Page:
Dollar Tree ($NASDAQ:DLTR) is starting to look like a redwood.
So far this year Dollar Tree shares have gained about 23%; and analysts are expecting EPS of $1.12 when it announces earnings Tuesday, November 26.
Last time we checked in on Dollar Tree, the nationwide retailer was growing, and shrinking Family Dollar, which it bought in 2015. And, the trend has held. At Dollar Tree, store count kept rising in 2019 in the third quarter - and, has grown more than 7% since the year began. This outpaces 2018's growth.
Our second chart tracks a compelling trend - even as Dollar Tree grows, its job postings are growing in number at a much greater pace than stores are increasing in number. The retailer saw 57% job posting growth across 2019, and coming in a year where a growing number of retailers are looking to bring on seasonal staff to shore up for Black Friday this week. For many, job posting time has peaked and begun to decline - and, the data reflects this trend for Dollar Tree.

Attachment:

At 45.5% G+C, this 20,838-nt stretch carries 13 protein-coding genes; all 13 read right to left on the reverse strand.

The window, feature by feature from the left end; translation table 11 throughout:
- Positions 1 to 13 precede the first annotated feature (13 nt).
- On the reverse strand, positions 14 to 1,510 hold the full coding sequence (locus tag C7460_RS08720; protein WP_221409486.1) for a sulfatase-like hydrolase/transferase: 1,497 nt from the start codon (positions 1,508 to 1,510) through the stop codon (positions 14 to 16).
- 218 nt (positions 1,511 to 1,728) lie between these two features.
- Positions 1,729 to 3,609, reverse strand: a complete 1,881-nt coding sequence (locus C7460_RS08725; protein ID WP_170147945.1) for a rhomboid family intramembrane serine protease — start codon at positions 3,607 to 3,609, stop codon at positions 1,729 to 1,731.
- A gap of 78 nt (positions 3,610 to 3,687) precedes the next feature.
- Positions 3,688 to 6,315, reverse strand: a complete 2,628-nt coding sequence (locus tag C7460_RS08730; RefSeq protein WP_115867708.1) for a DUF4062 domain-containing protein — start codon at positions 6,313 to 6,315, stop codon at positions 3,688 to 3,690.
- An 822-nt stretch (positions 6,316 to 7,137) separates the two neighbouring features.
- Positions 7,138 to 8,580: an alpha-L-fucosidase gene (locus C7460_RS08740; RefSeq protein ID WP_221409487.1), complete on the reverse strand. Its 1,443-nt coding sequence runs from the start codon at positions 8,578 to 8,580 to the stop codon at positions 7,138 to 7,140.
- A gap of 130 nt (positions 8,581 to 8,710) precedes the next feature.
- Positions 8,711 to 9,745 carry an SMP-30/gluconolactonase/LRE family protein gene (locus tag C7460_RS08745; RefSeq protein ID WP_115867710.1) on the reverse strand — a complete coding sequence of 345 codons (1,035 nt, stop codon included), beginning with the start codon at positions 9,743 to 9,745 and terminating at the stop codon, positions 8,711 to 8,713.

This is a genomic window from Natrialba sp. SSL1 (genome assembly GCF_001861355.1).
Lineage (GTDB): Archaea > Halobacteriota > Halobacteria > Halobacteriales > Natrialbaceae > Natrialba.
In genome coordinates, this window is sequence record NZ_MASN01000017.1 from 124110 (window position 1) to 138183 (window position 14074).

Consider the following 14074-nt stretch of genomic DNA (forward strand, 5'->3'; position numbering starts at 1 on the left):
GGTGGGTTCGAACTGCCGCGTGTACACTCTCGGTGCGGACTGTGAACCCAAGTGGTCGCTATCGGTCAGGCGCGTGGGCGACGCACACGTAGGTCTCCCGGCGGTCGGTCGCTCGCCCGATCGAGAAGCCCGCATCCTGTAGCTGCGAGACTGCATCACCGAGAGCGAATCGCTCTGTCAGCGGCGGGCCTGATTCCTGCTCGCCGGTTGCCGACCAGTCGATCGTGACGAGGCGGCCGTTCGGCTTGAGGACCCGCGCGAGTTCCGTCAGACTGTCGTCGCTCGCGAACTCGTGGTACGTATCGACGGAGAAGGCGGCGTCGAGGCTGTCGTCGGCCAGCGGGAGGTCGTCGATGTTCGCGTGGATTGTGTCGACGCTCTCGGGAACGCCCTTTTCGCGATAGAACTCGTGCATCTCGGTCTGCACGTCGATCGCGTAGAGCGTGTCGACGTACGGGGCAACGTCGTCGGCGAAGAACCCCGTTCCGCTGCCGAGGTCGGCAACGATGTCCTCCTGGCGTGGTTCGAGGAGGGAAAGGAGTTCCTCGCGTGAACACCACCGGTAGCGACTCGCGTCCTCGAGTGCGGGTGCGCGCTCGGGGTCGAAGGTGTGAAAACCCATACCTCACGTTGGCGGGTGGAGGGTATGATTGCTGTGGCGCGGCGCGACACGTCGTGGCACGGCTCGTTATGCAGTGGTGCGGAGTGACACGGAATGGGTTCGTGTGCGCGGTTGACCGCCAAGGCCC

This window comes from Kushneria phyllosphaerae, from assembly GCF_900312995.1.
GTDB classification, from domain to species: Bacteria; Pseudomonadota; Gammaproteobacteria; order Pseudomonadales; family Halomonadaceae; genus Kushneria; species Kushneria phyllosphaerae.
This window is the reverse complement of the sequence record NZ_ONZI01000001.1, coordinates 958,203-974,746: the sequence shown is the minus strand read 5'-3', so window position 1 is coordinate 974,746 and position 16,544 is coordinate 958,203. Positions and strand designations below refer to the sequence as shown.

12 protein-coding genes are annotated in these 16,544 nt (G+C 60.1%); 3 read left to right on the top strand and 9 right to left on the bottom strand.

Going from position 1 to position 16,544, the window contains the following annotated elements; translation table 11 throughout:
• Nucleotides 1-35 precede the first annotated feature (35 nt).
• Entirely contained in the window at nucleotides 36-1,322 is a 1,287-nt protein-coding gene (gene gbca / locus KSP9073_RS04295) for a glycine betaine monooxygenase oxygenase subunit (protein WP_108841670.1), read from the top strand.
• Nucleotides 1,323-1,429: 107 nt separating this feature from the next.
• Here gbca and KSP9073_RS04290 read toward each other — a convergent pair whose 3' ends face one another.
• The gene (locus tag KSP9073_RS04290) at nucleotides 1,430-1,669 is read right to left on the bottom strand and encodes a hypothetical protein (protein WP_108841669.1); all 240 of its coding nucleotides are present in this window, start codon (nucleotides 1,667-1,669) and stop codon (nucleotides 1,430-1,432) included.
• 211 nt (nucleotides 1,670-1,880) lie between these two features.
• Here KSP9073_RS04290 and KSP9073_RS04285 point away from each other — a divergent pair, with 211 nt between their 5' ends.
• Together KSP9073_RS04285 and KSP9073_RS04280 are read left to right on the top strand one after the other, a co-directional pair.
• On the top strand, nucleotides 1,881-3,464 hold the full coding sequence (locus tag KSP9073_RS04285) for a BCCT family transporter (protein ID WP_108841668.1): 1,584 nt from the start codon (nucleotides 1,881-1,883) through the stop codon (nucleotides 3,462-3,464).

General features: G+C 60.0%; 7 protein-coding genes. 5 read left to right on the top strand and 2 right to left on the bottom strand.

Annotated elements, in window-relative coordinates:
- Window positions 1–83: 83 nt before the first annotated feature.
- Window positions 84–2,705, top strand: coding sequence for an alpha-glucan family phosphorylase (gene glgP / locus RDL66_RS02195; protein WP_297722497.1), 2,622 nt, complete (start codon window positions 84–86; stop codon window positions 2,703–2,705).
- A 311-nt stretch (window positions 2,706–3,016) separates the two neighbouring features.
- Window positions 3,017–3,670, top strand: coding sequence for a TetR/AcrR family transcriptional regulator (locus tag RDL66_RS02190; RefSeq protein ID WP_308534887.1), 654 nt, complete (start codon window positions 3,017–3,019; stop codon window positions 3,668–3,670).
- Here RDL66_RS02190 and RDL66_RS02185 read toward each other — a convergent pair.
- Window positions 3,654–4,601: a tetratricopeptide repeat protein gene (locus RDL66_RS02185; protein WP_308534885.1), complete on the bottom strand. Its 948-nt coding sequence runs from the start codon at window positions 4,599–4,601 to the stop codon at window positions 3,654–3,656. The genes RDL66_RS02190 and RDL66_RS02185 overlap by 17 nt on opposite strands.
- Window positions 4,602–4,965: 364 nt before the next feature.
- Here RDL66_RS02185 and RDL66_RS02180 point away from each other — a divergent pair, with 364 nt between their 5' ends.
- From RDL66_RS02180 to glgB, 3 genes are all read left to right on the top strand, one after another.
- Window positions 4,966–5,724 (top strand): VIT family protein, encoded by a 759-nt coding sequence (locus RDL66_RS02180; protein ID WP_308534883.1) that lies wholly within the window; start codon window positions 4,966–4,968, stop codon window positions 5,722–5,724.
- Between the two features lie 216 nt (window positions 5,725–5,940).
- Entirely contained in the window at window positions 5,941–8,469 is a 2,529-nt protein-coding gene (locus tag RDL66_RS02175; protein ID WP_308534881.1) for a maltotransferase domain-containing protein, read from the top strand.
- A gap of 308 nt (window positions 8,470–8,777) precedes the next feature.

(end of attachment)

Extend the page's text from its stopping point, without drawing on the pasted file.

Our final image helps to track growth - or shrinkage - over time. Because as Dollar Tree has expanded its footprint post-acquisition, Family Dollar continues to be on the receiving end of an Amazonification of its brand. Family Dollar has seen its footprint shrink more than 11% over the last 12 months.
Finally, we can track much of the time Family Dollar and Dollar Tree have been co-owned, via the map above. Using the key on the top-right; you can sort between stores and highlight which regions each has added (or cut) stores in the most over the last several years.
About the Data:
Thinknum tracks companies using the information they post online - jobs, social and web traffic, product sales, and app ratings - and creates data sets that measure factors like hiring, revenue, and foot traffic. Data sets may not be fully comprehensive (they only account for what is available on the web), but they can be used to gauge performance factors like staffing and sales.